Morris dancing, which can be traced back to the mid-15th century, is a festive dance form, sporting bells and ribbons, long associated with towns and villages in the south Midlands of England. Its origins may lie on the European continent and until the mid-16th century, it seems to have been mostly an entertainment at court or among the gentry. By Shakespeare's time, it had become a highly popular form of team dancing at things like local May Day events, church ales, Whitsuntide celebrations, and field blessings, and often as a pub entertainment to earn some extra "tin" for the dancers.
It was largely suppressed under the Puritans in the 17th century. However, after the restoration of the King in 1660, it had a revival. In towns and villages throughout the southwest region of England, men formed teams of six dancers, plus a fool, hobby horse, and someone to collect the money, got a musician and during the spring and summer performed a set of dances unique to their village. It was a colorful, often rowdy kind of street theater, costumed and spirited, usually emphasizing fertility and the good luck of the morris.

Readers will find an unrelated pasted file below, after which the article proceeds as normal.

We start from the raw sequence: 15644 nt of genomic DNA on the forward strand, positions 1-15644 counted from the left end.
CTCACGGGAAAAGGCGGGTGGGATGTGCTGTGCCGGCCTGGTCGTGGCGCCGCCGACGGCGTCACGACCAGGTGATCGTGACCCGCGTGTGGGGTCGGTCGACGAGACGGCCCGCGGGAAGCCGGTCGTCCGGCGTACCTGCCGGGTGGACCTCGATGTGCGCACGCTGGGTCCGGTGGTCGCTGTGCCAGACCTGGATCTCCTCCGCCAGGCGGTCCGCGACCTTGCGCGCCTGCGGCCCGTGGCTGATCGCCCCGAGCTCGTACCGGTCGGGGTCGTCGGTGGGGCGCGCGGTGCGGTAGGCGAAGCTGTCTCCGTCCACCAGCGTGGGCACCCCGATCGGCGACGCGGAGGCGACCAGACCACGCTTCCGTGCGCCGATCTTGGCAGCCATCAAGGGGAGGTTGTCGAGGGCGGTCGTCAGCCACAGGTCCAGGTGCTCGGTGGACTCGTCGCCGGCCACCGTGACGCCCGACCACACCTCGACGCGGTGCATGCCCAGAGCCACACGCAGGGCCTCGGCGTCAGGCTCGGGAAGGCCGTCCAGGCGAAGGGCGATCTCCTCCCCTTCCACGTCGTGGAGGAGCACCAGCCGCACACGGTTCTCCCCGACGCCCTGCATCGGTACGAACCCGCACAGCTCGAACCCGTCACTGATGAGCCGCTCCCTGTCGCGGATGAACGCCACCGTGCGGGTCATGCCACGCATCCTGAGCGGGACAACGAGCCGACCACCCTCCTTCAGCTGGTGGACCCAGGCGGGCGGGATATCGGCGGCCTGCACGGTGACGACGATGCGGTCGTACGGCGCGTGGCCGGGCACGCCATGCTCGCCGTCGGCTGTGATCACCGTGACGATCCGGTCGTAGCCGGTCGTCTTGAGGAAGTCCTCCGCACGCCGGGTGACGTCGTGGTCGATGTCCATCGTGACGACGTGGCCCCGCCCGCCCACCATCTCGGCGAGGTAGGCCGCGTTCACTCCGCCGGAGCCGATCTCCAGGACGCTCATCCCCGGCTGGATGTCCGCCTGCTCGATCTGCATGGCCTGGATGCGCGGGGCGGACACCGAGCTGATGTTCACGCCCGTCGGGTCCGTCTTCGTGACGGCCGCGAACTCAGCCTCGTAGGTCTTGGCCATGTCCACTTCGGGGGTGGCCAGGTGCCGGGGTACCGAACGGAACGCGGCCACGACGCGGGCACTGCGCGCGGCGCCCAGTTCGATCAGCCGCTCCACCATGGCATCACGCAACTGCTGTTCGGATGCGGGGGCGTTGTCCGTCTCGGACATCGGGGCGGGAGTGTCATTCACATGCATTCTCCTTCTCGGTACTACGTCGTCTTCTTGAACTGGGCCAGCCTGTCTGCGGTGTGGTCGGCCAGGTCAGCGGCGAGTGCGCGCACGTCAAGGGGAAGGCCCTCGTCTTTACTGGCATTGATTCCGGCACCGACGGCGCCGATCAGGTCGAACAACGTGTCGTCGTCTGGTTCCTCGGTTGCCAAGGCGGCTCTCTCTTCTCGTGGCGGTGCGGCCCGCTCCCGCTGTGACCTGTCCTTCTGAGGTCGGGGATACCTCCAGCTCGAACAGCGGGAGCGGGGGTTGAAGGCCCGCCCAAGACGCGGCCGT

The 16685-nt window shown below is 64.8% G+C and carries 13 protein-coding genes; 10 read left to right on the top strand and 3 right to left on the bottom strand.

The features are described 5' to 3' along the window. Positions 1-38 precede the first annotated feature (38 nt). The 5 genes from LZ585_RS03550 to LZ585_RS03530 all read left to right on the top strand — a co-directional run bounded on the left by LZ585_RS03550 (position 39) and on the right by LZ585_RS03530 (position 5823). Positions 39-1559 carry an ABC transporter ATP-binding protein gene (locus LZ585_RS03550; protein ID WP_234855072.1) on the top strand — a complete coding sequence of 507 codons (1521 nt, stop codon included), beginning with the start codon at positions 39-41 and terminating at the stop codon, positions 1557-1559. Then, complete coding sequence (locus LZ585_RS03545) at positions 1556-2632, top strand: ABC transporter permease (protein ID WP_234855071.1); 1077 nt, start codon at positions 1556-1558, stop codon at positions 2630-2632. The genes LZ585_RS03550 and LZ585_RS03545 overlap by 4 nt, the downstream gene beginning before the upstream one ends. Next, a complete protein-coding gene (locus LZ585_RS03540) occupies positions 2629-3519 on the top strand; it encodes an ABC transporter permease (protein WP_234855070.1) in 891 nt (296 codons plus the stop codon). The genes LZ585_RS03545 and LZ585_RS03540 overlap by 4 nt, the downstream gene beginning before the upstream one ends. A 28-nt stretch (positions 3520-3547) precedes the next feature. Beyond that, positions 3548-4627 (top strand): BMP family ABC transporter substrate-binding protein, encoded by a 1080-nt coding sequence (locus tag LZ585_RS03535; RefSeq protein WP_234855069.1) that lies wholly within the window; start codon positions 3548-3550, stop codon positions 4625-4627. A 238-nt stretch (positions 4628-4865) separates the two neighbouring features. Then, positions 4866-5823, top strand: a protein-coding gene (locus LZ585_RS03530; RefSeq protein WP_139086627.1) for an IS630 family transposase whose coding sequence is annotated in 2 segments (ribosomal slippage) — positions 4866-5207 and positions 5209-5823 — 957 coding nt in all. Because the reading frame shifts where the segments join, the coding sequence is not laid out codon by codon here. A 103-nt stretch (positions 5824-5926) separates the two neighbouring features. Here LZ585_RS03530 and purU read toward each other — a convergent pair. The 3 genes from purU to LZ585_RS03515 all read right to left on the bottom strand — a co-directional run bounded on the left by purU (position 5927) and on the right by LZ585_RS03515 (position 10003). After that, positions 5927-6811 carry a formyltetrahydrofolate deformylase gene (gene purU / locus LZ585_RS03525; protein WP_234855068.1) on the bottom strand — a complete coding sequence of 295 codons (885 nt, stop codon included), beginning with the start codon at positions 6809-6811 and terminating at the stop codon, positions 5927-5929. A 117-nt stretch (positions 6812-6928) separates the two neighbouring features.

Revived in the late 19th century after a period of decline, it has become again a widespread part of English culture and has spread to many other countries, including America, Canada, Australia, and even Hong Kong. Historically danced mostly by men, morris is now danced by men's teams, women's teams, and mixed teams. And the dances still come out of the many long-standing village traditions: Bledington, Headington, Bampton, Adderbury, Fieldtown, Ascot-Under-Wychwood, Sherborne, and dozens more.